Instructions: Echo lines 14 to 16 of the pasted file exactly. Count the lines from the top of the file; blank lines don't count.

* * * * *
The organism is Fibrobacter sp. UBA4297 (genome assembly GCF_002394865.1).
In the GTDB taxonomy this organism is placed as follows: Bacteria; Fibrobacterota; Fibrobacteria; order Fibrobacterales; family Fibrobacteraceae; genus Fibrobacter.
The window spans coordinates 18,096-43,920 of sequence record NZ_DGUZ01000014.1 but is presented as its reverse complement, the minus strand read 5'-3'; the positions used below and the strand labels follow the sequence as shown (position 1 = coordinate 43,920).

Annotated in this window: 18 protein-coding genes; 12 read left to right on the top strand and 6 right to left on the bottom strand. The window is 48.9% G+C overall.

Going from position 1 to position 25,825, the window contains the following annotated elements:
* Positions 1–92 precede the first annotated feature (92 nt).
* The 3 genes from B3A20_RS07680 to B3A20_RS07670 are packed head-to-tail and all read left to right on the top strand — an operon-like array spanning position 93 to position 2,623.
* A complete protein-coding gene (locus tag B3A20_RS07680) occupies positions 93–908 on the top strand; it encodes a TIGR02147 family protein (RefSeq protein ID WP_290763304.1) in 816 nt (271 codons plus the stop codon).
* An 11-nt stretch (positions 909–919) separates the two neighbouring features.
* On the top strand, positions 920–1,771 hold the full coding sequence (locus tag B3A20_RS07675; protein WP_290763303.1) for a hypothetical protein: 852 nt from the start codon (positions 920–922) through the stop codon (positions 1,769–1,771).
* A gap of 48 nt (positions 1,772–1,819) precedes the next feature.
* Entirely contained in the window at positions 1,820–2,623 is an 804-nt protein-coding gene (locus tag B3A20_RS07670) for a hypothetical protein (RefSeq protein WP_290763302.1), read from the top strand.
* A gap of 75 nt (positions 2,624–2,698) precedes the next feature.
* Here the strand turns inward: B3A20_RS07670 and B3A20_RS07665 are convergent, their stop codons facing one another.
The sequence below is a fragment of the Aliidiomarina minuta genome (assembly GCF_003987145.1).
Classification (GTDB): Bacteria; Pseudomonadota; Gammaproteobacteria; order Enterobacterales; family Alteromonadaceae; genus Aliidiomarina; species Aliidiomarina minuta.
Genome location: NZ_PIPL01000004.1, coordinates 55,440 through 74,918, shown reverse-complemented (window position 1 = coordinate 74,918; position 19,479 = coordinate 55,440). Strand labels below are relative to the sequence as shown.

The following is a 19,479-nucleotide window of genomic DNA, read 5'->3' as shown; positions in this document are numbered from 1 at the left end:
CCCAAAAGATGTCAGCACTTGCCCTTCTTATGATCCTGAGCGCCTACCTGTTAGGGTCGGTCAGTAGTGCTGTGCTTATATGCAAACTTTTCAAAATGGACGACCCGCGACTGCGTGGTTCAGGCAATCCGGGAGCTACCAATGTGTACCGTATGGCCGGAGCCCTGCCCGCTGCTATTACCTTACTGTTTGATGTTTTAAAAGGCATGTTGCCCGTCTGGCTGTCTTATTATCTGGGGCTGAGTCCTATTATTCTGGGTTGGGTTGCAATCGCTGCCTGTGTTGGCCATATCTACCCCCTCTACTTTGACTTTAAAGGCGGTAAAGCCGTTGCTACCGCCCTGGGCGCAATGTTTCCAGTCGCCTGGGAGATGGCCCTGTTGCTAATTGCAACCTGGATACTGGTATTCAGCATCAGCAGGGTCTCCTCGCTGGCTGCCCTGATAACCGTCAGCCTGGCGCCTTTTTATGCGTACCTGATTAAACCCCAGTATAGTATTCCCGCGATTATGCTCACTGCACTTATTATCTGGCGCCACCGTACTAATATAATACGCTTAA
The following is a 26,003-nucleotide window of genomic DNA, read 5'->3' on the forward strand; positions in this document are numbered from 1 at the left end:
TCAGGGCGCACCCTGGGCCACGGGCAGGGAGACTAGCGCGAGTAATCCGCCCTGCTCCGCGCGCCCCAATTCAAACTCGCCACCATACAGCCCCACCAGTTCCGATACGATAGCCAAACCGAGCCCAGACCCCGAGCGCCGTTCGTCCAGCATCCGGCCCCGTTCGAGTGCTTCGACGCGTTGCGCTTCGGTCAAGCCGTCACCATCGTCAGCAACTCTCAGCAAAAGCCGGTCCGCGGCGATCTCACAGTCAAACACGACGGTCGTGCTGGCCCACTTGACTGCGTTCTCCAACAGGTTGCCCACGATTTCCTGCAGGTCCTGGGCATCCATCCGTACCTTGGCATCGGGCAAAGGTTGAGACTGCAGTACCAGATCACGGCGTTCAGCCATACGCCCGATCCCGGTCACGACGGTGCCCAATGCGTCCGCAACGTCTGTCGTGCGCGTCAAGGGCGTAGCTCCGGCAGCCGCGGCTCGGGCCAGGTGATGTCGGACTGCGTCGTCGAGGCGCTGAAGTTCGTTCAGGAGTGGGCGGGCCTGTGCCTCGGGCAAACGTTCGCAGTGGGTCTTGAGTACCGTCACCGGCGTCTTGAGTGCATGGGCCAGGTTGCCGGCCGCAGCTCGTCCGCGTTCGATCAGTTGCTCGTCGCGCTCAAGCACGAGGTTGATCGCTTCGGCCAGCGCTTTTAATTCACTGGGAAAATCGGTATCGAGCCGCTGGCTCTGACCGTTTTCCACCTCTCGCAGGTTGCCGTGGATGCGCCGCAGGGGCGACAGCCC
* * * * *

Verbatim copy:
* Here the strand turns inward: B3A20_RS07670 and B3A20_RS07665 are convergent, their stop codons facing one another.
The sequence below is a fragment of the Aliidiomarina minuta genome (assembly GCF_003987145.1).
Classification (GTDB): Bacteria; Pseudomonadota; Gammaproteobacteria; order Enterobacterales; family Alteromonadaceae; genus Aliidiomarina; species Aliidiomarina minuta.